Mark Dombeck, Ph.D. Updated: Oct 25th 2005
A pervasive pattern of preoccupation with orderliness, perfectionism, and mental and interpersonal control, at the expense of flexibility, openness, and efficiency, beginning by early adulthood and present in a variety of contexts, as indicated by four (or more) of the following:
1. is preoccupied with details, rules, lists, order, organization, or schedules to the extent that the major point of the activity is lost
2. shows perfectionism that interferes with task completion (e.g., is unable to complete a project because his or her own overly strict standards are not met)
3. is excessively devoted to work and productivity to the exclusion of leisure activities and friendships (not accounted for by obvious economic necessity)
4. is overconscientious, scrupulous, and inflexible about matters of morality, ethics, or values (not accounted for by cultural or religious identification)
5. is unable to discard worn-out or worthless objects even when they have no sentimental value
6. is reluctant to delegate tasks or to work with others unless they submit to exactly his or her way of doing things
7. adopts a miserly spending style toward both self and others; money is viewed as something to be hoarded for future catastrophes
8. shows rigidity and stubbornness
Cynthia Levin, Psy.D. Updated: Oct 25th 2005
Personality disorders are typically some of the most challenging mental disorders to treat, since they are, by definition, an integral part of what defines an individual and their self-perceptions. Treatment most often focuses on increasing coping skills and interpersonal relationship skills through psychotherapy.
Individuals who suffer from this personality disorder often are characterized by their lack of openness and flexibility in not only their daily routines, but also with interpersonal relationships and expectations. The overwhelming preoccupation with orderliness, perfectionism and control of their lives and relationships means that most types of treatment are going to be, at best, difficult. Treatment options that do not fit within the client's cognitive schema will likely be quickly rejected rather than attempted.
Individuals who suffer from this disorder have difficulty in incorporating new and changing information into their lives, so new learning takes place only over a great deal of time and with as much effort on both the clinician's and client's part. Their ability to work with others is equally affected, since they see the world as black and white -- their way of doing things and the wrong way of doing things. Naturally, this faulty logic will also be translated into their therapeutic relationship with the clinician and their treatment. It is therefore unlikely the clinician will have much success in using techniques or treatment modalities, which haven't first been approved by the patient for use. Sometimes, simply stating the effectiveness of a given treatment for a specific problem citing relevant research studies may help the patient be more open to certain treatments. More often, though, this technique won't be effective.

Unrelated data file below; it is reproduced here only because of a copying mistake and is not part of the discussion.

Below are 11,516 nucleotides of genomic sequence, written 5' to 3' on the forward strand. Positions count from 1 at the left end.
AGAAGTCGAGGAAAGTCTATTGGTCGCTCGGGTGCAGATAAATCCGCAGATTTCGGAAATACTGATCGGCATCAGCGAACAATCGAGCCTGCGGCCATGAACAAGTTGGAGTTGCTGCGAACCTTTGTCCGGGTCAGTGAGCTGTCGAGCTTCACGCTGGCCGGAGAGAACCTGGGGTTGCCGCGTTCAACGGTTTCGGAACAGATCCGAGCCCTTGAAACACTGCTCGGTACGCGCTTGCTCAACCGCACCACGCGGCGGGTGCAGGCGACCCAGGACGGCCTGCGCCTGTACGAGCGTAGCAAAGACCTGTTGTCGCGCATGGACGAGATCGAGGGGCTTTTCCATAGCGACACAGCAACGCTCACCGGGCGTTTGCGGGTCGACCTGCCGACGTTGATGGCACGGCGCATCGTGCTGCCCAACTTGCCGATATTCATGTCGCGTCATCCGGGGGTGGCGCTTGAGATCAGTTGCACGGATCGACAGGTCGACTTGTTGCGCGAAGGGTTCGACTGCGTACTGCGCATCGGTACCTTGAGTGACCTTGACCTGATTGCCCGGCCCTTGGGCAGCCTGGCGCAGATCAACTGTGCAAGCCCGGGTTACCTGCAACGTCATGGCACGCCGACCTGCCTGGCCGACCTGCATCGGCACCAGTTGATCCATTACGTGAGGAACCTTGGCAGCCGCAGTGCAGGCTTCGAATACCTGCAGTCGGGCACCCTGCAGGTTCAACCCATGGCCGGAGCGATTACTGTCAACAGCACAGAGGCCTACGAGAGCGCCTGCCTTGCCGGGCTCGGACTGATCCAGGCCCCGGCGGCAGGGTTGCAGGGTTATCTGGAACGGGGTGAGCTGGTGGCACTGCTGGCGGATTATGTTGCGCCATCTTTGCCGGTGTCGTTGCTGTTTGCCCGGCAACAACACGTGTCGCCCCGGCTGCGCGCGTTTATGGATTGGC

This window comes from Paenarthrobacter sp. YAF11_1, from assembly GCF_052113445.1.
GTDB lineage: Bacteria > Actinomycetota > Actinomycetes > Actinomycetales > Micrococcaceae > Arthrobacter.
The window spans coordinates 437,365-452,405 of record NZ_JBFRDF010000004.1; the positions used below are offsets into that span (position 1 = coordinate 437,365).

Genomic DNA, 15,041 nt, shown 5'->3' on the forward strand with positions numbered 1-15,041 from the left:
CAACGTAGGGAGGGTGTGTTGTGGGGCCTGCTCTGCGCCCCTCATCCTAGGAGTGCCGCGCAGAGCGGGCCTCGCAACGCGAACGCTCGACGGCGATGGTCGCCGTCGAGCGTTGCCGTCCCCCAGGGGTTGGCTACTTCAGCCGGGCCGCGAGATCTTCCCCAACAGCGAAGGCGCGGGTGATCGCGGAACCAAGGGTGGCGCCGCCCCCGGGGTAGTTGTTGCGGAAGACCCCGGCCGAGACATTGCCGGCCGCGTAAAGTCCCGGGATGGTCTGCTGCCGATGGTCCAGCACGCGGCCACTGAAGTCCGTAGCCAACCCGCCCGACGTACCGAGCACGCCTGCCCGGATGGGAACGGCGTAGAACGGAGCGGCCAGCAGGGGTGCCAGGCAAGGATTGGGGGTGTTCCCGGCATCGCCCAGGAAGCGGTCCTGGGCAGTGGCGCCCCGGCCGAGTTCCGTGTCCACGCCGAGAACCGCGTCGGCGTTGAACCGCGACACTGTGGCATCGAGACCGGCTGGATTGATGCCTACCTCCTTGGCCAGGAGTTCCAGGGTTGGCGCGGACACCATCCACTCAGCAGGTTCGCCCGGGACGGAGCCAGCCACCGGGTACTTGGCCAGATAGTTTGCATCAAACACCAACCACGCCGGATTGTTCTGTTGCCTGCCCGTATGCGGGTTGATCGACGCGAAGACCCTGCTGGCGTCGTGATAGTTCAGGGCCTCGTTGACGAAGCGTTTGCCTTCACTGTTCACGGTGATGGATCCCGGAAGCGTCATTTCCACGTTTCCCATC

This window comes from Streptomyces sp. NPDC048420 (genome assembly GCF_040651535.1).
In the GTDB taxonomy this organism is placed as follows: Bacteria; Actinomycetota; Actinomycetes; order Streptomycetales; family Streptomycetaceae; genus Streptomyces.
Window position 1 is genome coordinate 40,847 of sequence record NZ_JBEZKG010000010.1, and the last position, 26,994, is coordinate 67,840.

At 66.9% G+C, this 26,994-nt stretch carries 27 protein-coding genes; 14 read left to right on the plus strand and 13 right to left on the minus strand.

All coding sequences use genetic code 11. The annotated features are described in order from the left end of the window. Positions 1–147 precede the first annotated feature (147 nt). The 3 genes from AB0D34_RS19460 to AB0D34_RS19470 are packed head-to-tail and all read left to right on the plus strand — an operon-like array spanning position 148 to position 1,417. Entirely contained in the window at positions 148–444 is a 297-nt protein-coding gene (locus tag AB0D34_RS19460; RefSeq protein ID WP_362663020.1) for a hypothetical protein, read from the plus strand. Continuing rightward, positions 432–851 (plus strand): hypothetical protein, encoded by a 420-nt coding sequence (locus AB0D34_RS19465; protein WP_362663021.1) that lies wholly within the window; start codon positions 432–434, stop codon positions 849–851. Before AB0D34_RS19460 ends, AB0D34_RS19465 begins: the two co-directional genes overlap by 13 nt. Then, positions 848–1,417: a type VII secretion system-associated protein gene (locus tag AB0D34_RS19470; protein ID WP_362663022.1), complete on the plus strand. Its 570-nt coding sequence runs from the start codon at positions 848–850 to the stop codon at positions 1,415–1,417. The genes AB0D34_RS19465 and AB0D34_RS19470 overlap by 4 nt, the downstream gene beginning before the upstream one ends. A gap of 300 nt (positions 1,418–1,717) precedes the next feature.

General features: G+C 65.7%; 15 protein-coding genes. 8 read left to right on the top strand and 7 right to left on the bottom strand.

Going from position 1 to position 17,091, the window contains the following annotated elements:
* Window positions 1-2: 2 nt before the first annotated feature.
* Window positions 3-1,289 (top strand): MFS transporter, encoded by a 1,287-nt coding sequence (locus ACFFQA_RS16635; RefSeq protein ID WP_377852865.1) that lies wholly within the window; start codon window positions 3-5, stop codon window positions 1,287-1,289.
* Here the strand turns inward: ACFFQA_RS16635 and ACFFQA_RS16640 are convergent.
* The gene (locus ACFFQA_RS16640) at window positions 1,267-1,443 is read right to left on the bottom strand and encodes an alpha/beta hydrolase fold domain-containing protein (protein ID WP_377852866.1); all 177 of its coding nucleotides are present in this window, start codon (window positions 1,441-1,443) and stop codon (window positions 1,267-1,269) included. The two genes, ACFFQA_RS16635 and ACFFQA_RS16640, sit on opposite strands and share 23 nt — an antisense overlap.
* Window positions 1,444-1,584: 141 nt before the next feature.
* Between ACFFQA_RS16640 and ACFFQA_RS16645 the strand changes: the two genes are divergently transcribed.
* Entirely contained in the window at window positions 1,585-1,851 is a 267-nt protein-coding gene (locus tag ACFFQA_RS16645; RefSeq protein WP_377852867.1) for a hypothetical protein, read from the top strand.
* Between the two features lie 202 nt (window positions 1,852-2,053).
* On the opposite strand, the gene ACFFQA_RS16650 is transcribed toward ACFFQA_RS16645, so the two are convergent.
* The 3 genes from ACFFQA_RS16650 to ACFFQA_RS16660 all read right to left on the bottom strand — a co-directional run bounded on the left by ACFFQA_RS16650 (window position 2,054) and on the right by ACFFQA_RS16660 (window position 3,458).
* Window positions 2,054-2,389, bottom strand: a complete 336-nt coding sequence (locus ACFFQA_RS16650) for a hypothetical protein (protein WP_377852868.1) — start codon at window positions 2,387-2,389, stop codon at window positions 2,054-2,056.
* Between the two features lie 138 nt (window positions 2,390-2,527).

When this disorder is combined with the presentation of a medical illness, physicians should expect a logical and coherent presentation of troubling symptoms with little emotionality attached to their physical discomfort. Treatment is most effective when the nature of the disease process is first discussed with the individual, as well as typical and accepted treatments. A physician in this instance is best sticking with the facts of the presenting problem and underlying disorder rather than offering vague impressions of their opinion. Since the individual with this disorder tends to be meticulous and concerned with details, the treatment regimen -- once accepted -- will likely be adhered to rigorously, without incident.
As with most personality disorders, individuals seek treatment for items in their life that have become overwhelming to their existing coping skills. These skills may be somewhat limited, in the first place, because of their disorder. While they may be generally effective enough in most instances to shield the client from stress and emotional difficulties, during times of increased stress, work pressure, family problems, etc. the underlying disorder will become more evident in day-to-day behaviors. As with most personality disorders, treatment is often focused on short-term symptom relief and the support of existing coping mechanisms while teaching new ones. Long-term or substantive work on personality change is usually beyond most clinician's skill levels, and patient's budgets. Obsessive-compulsive personality disorder is especially resistant to such changes, because of the basic makeup of this disorder.